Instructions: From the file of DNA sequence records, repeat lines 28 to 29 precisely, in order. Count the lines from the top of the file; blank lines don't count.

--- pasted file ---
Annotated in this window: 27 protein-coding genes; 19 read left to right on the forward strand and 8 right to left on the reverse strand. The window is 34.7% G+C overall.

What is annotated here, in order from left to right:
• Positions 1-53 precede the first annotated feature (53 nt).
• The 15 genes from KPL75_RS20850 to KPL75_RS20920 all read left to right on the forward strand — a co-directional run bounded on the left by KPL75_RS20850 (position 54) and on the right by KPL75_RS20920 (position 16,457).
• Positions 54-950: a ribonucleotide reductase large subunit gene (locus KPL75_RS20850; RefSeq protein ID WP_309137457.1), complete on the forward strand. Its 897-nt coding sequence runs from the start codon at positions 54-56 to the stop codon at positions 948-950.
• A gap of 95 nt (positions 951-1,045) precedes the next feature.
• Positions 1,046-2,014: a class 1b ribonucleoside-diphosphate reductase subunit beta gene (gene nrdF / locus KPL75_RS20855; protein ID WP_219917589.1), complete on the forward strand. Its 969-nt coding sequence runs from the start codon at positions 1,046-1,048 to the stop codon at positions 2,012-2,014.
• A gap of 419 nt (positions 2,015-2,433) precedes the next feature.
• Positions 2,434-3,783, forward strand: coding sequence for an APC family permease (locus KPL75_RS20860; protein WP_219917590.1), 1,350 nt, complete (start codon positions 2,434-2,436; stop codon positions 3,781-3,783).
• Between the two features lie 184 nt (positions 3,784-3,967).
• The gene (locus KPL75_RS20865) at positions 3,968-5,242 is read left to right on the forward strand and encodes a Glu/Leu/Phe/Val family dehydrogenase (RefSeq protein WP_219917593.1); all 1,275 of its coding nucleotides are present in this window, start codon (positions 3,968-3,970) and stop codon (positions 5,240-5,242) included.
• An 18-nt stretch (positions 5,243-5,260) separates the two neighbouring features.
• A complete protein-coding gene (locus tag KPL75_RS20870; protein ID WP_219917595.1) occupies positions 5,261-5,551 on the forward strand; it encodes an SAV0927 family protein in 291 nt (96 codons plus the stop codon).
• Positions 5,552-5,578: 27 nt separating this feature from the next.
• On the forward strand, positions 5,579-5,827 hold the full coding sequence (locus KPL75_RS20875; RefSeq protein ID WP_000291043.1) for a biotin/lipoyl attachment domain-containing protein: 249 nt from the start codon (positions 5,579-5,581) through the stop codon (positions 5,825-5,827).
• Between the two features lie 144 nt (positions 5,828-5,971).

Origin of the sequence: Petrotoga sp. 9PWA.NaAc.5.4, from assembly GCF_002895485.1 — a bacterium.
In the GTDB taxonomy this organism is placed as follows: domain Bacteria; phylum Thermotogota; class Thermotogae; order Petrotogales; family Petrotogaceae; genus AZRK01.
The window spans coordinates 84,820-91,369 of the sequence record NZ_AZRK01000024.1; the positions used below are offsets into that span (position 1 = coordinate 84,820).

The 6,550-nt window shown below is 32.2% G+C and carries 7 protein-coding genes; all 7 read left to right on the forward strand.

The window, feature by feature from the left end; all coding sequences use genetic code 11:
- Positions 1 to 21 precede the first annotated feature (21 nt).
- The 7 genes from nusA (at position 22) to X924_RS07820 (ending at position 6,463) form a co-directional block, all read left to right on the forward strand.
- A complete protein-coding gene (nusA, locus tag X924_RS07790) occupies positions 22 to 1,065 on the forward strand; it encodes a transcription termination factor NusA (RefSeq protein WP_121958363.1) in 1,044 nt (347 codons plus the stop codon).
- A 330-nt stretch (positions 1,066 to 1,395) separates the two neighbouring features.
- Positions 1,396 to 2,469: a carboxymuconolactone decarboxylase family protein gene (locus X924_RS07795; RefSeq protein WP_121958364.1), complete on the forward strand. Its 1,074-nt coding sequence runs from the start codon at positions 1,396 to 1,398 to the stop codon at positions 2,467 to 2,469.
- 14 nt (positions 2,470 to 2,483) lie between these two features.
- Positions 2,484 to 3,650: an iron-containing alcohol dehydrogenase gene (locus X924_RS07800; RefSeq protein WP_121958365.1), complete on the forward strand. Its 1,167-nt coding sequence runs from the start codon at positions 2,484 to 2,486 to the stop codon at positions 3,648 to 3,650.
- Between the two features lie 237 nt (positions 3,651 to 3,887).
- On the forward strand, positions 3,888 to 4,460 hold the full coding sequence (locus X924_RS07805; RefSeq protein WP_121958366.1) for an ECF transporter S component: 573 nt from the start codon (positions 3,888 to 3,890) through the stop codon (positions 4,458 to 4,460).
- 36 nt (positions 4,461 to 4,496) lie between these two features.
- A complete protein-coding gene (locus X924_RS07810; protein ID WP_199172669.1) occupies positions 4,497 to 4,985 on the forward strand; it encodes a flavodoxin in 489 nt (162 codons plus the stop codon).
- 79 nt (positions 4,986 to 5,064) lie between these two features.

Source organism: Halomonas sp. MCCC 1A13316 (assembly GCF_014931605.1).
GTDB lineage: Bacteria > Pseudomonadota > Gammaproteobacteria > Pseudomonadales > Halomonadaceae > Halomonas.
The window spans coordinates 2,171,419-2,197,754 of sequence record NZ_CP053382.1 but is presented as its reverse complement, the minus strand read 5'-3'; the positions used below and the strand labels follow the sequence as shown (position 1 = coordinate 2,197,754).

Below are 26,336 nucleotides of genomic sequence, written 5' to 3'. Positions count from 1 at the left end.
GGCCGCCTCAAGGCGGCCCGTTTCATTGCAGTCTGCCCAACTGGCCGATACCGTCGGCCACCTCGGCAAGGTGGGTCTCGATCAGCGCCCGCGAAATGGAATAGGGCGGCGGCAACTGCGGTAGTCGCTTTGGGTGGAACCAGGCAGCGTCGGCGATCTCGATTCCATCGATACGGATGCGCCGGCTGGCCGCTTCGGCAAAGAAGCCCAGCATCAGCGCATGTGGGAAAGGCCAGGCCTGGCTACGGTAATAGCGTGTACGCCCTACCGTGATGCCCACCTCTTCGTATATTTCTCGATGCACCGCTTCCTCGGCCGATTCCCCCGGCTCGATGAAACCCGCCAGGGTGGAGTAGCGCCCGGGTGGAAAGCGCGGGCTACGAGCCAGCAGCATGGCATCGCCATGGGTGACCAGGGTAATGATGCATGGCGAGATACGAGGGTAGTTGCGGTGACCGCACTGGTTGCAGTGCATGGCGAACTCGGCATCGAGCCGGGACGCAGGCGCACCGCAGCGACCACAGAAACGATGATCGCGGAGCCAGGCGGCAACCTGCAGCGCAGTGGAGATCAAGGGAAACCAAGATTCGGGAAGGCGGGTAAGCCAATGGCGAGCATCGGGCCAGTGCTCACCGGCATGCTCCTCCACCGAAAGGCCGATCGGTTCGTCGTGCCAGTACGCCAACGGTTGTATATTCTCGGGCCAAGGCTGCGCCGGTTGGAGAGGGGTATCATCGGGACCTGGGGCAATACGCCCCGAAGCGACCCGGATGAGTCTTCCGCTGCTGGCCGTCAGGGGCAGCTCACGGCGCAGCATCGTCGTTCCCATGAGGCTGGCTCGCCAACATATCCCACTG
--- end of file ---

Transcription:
- Positions 2,484 to 3,650: an iron-containing alcohol dehydrogenase gene (locus X924_RS07800; RefSeq protein WP_121958365.1), complete on the forward strand. Its 1,167-nt coding sequence runs from the start codon at positions 2,484 to 2,486 to the stop codon at positions 3,648 to 3,650.
- Between the two features lie 237 nt (positions 3,651 to 3,887).